aLIGO alerts of GW events are passed to observatories for followup as little as 30 minutes after detection. They give a search area within which the GW event could have occurred. This search area however is huge, and only facilities with very wide fields of view can efficiently make the initial sweep to look for new transient objects. Once flagged, the LT and other EM facilities can characterise each candidate in the list.
In both events no EM facility found an EM component, but the strategy for instant followup of such alerts is now in place, and has been tested successfully several times.
In a paper entitled "Liverpool Telescope follow-up of candidate electromagnetic counterparts during the first run of Advanced LIGO" Chris Copperwheat et al discusses the LT contribution to the follow-up campaign, and describes in detail the LT's followup strategy and its observations of the candidates GW objects. The paper is currently available from here: https://arxiv.org/abs/1606.04574.
LJMU Vice-Chancellor, Prof Nigel Weatherill and the Director of the Instituto de Astrofisica de Canarias (IAC) Prof Rafael Rebolo López have signed a Memorandum of Understanding to explore the design, construction and operation of the new 4.0 metre telescope which will be on a bigger scale than the current Liverpool Telescope (LT) which has been studying the cosmos and making discoveries for over a decade.
The new telescope will be built on the Spanish Canary Island of La Palma and will be 4 times more sensitive and 10 times faster to respond to unexpected celestial events than the current world-record-holding 2-metre LT, also based on La Palma.
The new optical telescope will have the capability to see deeper into the cosmos, observe exploding stars (supernovae, gamma ray bursts, exoplanets and binary stars) and search for new planets, enabling a different type of science. This kind of study (time-domain astrophysics) will greatly increase in the coming decades, therefore the development of the new 4-metre class facility is vital in being able to explore the Universe in greater detail than ever before.
As well as being scientifically world-leading, the design and construction of the new telescope will exploit new technologies in advanced materials, optics and control systems. Researchers are keen for businesses in the region to provide that technology.
The project is also very exciting for the National Schools’ Observatory, which currently gives school children free access to the LT, and will expand to make use of the new telescope, creating an unrivalled opportunity to enthuse a generation of children about science, technology, engineering and mathematics.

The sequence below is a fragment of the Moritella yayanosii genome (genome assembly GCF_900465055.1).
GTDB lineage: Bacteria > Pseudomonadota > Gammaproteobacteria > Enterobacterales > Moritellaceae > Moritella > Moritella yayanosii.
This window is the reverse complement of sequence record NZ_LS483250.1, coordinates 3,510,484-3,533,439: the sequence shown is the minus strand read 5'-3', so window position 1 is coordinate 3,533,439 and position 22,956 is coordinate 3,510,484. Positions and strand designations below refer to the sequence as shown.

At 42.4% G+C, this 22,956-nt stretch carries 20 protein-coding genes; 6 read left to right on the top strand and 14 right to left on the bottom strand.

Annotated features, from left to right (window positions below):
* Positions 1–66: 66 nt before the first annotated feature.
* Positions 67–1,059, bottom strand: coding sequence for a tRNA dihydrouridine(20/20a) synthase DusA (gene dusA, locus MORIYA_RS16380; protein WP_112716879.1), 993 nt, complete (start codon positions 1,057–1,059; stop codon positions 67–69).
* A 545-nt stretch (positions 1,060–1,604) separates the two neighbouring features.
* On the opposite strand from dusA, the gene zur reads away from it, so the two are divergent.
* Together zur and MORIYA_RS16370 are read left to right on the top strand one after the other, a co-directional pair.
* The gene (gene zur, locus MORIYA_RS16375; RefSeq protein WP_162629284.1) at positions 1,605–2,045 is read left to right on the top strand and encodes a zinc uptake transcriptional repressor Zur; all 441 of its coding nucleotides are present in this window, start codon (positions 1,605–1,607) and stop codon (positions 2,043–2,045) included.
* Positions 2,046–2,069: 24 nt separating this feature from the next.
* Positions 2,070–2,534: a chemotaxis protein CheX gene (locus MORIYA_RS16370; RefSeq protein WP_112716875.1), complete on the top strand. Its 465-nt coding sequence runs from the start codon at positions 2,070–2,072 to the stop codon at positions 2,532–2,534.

Professor Iain Steele from LJMU's Astrophysics Research Institute (ARI) said: "The timing of this agreement is perfect. With new international discovery facilities like the LIGO and Virgo gravitational wave detectors and the Large Synoptic Survey Telescope coming on line over the next decade, a new high sensitivity spectroscopic capability is desperately needed. The new telescope will fill that niche perfectly”.
Professor Chris Collins, Head of the ARI, added: “This is a major opportunity to greatly expand the excellent science currently carried out by the Liverpool Telescope to cosmological distances. Investigating the exotic physics which govern many distant ultra-energetic sources using data from a large and fast reacting new 4m robotic telescope will keep us busy for many years to come.”
Dr Johan Knapen, IAC, commented: "The project builds on the hugely successful collaboration between LJMU and the IAC in building and operating the LT, which has been making discoveries for a decade. We look forward to working closely with LJMU in this project, which is of the highest calibre both technologically and scientifically."
Professor Rafael Rebolo López, IAC, said: "The new telescope will identify hundreds of exceptional astronomical sources each year, from binary black holes and supernovas, to counterparts of gravitational waves sources. By linking the new telescopes observations with those we can make with the Gran Telescopio Canarias we will be able to characterize these new sources in great detail. Both telescopes complement each other very well.”
Prof Ahmed Al-Shamma'a, Dean of the LJMU Faculty of Engineering and Technology said: "The combination of expertise of LJMU's Faculty of Engineering and Technology and the IAC's leading role as a technology development centre for astronomy puts in a unique position to deliver the technology needed for the project. The new telescope is now in the initial design phase and will be of interest to research centres, universities and companies that want to stand out in a technology sector that will have a major development in the coming decades.”